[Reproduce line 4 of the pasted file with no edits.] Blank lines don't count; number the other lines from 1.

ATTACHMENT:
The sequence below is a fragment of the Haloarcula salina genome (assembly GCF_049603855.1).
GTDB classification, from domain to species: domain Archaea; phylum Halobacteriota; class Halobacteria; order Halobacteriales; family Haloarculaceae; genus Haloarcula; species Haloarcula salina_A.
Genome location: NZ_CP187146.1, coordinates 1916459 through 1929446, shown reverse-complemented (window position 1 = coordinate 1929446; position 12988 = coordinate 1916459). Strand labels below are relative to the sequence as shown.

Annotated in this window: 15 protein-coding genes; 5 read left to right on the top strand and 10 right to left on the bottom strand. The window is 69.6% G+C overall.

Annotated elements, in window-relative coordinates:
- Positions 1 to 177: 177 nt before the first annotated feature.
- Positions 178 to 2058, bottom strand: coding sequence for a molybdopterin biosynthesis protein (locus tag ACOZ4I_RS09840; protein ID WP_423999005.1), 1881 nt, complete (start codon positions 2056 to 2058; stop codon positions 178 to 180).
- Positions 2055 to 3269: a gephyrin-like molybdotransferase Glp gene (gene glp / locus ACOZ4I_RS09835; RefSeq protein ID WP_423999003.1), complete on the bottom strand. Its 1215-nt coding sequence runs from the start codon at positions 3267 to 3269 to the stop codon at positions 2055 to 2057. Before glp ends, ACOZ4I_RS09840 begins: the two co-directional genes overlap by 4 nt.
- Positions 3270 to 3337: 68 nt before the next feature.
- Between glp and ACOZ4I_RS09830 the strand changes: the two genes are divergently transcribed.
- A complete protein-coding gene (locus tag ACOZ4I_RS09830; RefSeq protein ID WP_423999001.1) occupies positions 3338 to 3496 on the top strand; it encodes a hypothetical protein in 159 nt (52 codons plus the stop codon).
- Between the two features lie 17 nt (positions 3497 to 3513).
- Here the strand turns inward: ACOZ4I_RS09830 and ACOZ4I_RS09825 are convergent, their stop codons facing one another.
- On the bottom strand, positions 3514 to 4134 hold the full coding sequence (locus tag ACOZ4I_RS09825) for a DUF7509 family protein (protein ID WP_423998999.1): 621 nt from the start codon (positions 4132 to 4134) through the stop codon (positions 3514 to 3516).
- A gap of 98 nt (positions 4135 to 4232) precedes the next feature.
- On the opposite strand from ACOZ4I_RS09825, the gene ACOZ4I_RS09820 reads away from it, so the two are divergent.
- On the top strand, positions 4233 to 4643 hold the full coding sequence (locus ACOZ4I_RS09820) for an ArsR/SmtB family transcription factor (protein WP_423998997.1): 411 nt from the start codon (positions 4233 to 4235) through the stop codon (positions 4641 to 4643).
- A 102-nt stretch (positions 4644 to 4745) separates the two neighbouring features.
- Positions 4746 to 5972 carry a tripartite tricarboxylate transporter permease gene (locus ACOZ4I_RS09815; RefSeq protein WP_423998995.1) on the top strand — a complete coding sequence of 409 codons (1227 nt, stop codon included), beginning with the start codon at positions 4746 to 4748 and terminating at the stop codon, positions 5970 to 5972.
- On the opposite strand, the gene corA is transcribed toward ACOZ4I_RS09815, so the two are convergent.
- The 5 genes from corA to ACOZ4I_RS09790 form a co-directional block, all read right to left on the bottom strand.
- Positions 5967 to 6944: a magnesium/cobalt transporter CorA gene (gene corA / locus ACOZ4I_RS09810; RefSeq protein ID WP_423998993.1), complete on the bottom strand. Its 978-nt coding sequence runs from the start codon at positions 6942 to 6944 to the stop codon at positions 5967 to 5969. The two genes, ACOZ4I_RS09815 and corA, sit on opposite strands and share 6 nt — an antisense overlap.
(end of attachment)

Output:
Annotated in this window: 15 protein-coding genes; 5 read left to right on the top strand and 10 right to left on the bottom strand. The window is 69.6% G+C overall.